Jake H. Davis 0 ) Department of Psychiatry and Human Behavior, Brown University , Providence, RI , USA - Monteiro, Musten and Compson (2015) have highlighted t h r e e i m p o r t a n t a r e as f o r a s s e s s i n g c o n t e m p o r a r y mindfulness-based interventions (MBIs) in light of traditional Buddhist conceptions. First is the adherence of contemporary presentations to fundamental elements of right mindfulness. The second question is whether the practices taught in MBIs lead to insight into the roots of suffering or instead offer only more symptomatic relief. A third area of critique regards whether the presentation of MBIs should explicitly include the ethical context in which mindfulness is traditionally taught. Each of these areas is crucial for understanding both the potential and also the pitfalls for the modern development of MBIs. I suggest that questions about whether MBIs ought to adhere to Buddhist visions of right mindfulness and of ethical action can only be answered, if at all, as part of a continuing dialogue on the very general ethical question of how it is best for a human being to be. However, questions about the causes of suffering and how to most effectively address them may serve as an area of common concern across human cultures that can be appealed to as a basis for such dialogues on ethics. A number of the articles in the recent issue of Contemporary Buddhism (January, 2011) have contrasted various Buddhist textual characterizations of right mindfulness with contemporary presentations of mindfulness as non-judgmental present-centered attention. In these debates, it can often sound as if the definition of right mindfulness (Pli samm-sati) is fixed by the tradition(s) and the question is whether contemporary presentations in various MBIs adhere to this authoritative definition. However, it is important to recognize that in the context of mindfulness teachings, both ancient and contemporary, the notion of right mindfulness functions first and foremost as an ethical term. This is true quite aside from points about whether samm is best translated as right. Instead, the point is that both religious and secular teachers of mindfulness use the term mindfulness to present aspects of the vision of human flourishing that they and their own cultural tradition endorse. If one thinks that the development of a nonjudgmental present-centered attention is one of the most valuable ways for human beings to develop themselves, then that will play a central role in ones presentation of mindfulness practice. On the other hand, some individuals and practice traditions might hold instead that such a non-judgmental present-centered attention is not sufficient, or perhaps not even necessary, for a human being to cultivate what is most valuable. If so, their textual and oral presentations of mindfulness practice are likely to stress other aspects, such as analytical and evaluative contemplative practices. The controversy over the possibility of a mindful sniper, noted by Monteiro et al., exemplifies the breadth of ethical vision that is at stake in defining right mindfulness. To say that the mindfulness of a sniper does not amount to right mindfulness is to say that human beings ought to cultivate other qualities instead of or (more likely) in addition to the kinds of focused attention that are important for being an effective sniper. For instance, it might be that cultivating a more openmonitoring style of attention training would result in feeling more fully the pain involved in the embodied motivation to cause harm, and thus would be incompatible with being a soldier. Indeed, the comprehensiveness of what is at stake in defining mindfulness is explicit in Kabat-Zinns (2011, p. 290) recent remark that in certain contexts, he has used the term mindfulness as a placeholder for a universal dharma that is co-extensive, if not identical, with the teachings of the Buddha, the Buddhadharma. Of course, it should not be naively assumed that different practice traditions all lead to the same universal goal, path, or truth. Different individuals, different practice traditions, and different cultures hold different visions of how it is best for a human being to be. And if so, it should not be surprising that presentations of mindfulness will vary within traditional contexts, as well as between traditional and modern contexts. Even if we did have access to the Buddhas own words on what is to count as right mindfulness, there is hardly a cross-cultural consensus that we ought to accept the Buddha as the authority on how a human being ought to be. No appeal to authority will settle the question of whether MBIs adhere to right mindfulness, precisely because what is at issue is which qualities and understandings are the ones that a human being ought to cultivate. To settle that question would require nothing short of an answer to the ethical question of how it is best for a human being to be. The Pli Nikyas do present a relatively consistent vision of how a human being ought to be. For one, as a whole, these discourses are very clear that we ought to purify ourselves of greed, hatred, and delusion. Such Buddhist textual claims about which motivational states are to be cultivated, and which are not, do seem to be intended as universal ethical claims, or at least as applicable to all human beings. Monteiro et al. noted this point, citing scholars such as Gombrich and Keown, and went on to draw out an implication for the inclusion of ethics in MBI pedagogy. because intentions are either virtuous or not, they cannot differ from one social group to another. Applying this idea to an MBI program, it suggests that the inclusion of an ethical framework in the form of ethical intentions likely would pose no threat to the social or religious identification that participants may hold. However, from the fact that Buddhist texts claim that their own ethical judgments of various motivational states are universally correct, it hardly follows that Buddhist ethical judgments are indeed universally correct! Many other cultural traditions would also claim universality for their own (very different) visions of how human beings out to be. Monteiro et al. conceded that different behavioral manifestations of the universal value of respect, say, might result in conflicts over religious and cultural differences in attire. However, the problem is much larger than this. Two cultures might both value compassion, and yet in one of these cultures, maintaining a familys honor takes precedence, resulting in practices such as honor killings. Likewise, some modern liberals might value righteous anger towards injustice, whereas many traditional Buddhists will see this as misguided. To impose a pedagogy based implicitly on a Buddhist vision of how human beings should be onto those who do not already accept such a vision may itself be ethically problematic. So there is a strong argument to be made against MBIs simply laying out Buddhist precepts as the correct context within which to train in mindfulness, without some dialogue on the question of whether these are the best ethical guidelines to adopt, and, if so, why. At a minimum, this might involve dialogical practices of clarifying the values that individual students bring to an MBI course. In practice, such explicit clarification in conjunction with explicit strategies for strengthening individuals resolve to embody the values they already hold may be sufficient to allay many of the concerns noted by Monteiro et al. Nonetheless, from some traditional Buddhist perspectives, such an approach will appear insufficient. In part, this is because contemporary individuals values, even once they have been clarified, will likely differ in some respects from various traditional Buddhist perspectives. However, as noted above in the context of discussions of right mindfulness, traditional Buddhist ethical visions differ in ways large and small from one another, as well. Moreover, as guides for us today, even the most textually and historically rigorous presentations of traditional concepts of right mindfulness and of right action can at best be taken as suggestions for further inquiry. We can decide to defer to others (our own cultural lineage, a teacher from an exotic tradition) for answers to question about how best to live, but that decision to defer is itself a decision, and as such subject to reflective scrutiny. The problem of differing visions of human flourishing is raised also by the further critique that secular applications of mindfulness may provide only symptomatic relief of suffering. From many traditional perspectives, the ultimate goal of mindfulness practice is to achieve liberation from the cycle of rebirth. MBIs are not presented in a context in which that specifically Buddhist metaphysical vision can be assumed, and so they cannot realistically hope to motivate (many of) their students by appealing to the prospect of liberation from rebirth. However, the Buddhist ideal of realizing the cessation of anguish and uneasedukkhamay in fact provide a note of consilience between traditional and secular presentations. To the degree that some specific traditional conception does not involve eliminating all kinds of dukkha in this very life, then to that degree, neither can MBIs be expected to achieve that. Conversely, to the degree that the cession of anguish and unease is something that can in principle be achieved in a human life, through traditional practices of training universally human cognitive faculties, then it is not clear why MBI interventions involving training attention in the right ways could not, in principle, achieve the same goal. Of course, many of us in a secular Western context may be sufficiently content with a reduction of some symptoms of dukkha that we do not persevere on to address its deepest roots in the mind. On the other hand, that seems to be the case for many traditional Buddhists as well, the metaphysical visions of rebirth and liberation they may hold notwithstanding. The most important and most challenging critique of mindfulness teachings in our contemporary context, to my mind, is one that applies equally to traditional Buddhist presentations as well as to modern MBIs. The challenge in both arenas is for teachers to justify their (different) ends as well as their (different) means, in the context of a cross-cultural dialogue about how it is best for human beings to be, by appealing to considerations that have force for all human beings. Arguably, the aim to most effectively reduce anguish and unease can provide just such a universal starting point for conversations focused on how human beings ought to be motivated. One way to formulate such a proposal is to evaluate actions on the basis of whether they reduce aggregate suffering in the world. However, a different approach more in line with the Pli Nikyas is to focus on which sorts of motivational states are characterized by ease, and which by unease, for the agents themselves (Davis, forthcoming). Nonetheless, the point should not be to establish as true some one traditional Buddhist vision of ethics. Rather, questions about the transmission of mindfulness across cultural contexts make clear the need to engage in a dialogue that can challenge all of us, from every cultural tradition, to carefully examine our deepest convictions about how it is best for human beings to be, and thus how it is best for each of us to train our minds.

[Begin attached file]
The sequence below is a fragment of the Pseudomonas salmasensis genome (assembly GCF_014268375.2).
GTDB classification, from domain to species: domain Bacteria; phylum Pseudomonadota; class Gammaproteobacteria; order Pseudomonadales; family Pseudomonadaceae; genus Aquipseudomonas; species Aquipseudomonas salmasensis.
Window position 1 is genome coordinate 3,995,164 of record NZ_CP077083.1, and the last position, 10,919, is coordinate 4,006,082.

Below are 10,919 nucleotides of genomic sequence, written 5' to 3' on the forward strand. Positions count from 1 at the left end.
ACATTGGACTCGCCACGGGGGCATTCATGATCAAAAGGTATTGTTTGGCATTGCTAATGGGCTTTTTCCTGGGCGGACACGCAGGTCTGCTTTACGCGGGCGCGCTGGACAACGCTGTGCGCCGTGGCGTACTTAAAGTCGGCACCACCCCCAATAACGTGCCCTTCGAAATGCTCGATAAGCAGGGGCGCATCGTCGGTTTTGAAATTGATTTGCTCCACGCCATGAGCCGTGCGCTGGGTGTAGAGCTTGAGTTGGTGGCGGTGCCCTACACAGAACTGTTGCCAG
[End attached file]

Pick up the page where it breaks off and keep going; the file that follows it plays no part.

This is a preview of a remote PDF: https://link.springer.com/content/pdf/10.1007%2Fs12671-014-0374-3.pdf

Jake H. Davis. Facing Up to the Question of Ethics in Mindfulness-Based Interventions, Mindfulness, 2015, 46-48, DOI: 10.1007/s12671-014-0374-3